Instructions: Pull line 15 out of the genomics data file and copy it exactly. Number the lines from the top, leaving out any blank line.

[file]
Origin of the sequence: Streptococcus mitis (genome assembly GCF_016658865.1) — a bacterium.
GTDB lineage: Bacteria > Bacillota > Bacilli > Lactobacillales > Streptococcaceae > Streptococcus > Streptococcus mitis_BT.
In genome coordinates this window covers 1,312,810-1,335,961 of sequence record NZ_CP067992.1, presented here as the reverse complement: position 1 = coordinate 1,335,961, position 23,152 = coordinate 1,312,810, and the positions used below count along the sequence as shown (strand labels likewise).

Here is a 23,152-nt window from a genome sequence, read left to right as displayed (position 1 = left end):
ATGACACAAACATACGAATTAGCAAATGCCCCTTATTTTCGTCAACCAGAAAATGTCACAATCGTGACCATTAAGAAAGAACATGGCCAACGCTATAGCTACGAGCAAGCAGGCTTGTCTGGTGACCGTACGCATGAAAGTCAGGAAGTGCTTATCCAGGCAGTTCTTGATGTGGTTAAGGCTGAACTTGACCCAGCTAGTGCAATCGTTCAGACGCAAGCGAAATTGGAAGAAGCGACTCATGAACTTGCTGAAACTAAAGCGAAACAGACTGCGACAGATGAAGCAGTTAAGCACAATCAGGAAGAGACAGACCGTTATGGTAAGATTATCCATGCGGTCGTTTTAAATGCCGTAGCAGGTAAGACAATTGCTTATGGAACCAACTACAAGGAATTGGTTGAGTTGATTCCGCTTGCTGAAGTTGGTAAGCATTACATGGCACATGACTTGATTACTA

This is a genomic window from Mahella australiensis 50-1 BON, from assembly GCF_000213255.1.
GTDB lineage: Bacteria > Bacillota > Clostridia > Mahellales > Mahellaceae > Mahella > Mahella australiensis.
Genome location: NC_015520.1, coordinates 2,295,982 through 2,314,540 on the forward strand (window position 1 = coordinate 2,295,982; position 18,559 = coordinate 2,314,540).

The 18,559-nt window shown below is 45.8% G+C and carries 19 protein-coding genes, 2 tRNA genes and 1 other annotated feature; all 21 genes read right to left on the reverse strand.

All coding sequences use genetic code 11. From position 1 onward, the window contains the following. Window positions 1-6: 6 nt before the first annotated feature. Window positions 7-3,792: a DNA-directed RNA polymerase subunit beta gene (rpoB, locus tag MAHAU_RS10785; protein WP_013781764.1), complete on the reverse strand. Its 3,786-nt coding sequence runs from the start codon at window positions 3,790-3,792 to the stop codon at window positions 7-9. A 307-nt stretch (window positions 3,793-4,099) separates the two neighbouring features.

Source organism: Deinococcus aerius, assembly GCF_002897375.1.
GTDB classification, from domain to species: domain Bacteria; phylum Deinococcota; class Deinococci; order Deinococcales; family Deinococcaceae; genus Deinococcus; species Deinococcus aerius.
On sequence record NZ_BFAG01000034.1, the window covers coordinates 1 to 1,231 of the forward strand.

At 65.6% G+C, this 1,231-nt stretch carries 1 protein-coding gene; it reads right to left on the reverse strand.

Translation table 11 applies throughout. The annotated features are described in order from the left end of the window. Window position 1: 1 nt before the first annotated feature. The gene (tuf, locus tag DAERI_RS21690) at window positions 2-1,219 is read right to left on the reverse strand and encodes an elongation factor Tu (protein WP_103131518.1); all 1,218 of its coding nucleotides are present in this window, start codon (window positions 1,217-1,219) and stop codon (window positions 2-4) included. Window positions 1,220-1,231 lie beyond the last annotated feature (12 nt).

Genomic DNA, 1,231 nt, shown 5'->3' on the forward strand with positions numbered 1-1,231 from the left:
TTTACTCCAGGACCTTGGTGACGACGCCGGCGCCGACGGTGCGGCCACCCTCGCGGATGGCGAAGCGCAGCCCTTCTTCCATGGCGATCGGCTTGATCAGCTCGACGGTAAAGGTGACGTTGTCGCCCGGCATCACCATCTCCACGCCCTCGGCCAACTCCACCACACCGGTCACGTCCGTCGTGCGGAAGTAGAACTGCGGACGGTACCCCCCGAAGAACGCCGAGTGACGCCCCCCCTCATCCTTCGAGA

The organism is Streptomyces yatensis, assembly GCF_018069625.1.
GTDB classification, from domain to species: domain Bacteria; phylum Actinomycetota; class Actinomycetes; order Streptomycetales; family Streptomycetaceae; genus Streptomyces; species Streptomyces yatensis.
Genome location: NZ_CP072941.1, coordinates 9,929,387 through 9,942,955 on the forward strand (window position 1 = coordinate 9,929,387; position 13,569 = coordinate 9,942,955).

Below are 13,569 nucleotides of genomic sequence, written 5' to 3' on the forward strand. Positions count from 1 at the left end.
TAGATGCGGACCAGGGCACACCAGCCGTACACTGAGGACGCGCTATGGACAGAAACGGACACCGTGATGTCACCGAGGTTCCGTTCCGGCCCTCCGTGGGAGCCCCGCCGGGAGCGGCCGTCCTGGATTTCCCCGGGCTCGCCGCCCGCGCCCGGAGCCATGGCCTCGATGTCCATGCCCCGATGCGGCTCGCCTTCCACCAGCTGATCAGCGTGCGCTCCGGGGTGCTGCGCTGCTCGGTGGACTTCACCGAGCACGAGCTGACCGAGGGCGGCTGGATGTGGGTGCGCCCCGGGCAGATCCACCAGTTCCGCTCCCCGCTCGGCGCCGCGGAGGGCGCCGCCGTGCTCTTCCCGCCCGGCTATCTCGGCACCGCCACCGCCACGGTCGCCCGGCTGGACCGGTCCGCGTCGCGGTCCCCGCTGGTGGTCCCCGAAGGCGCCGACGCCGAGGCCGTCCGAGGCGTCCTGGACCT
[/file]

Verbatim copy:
Translation table 11 applies throughout. The annotated features are described in order from the left end of the window. Window position 1: 1 nt before the first annotated feature. The gene (tuf, locus tag DAERI_RS21690) at window positions 2-1,219 is read right to left on the reverse strand and encodes an elongation factor Tu (protein WP_103131518.1); all 1,218 of its coding nucleotides are present in this window, start codon (window positions 1,217-1,219) and stop codon (window positions 2-4) included. Window positions 1,220-1,231 lie beyond the last annotated feature (12 nt).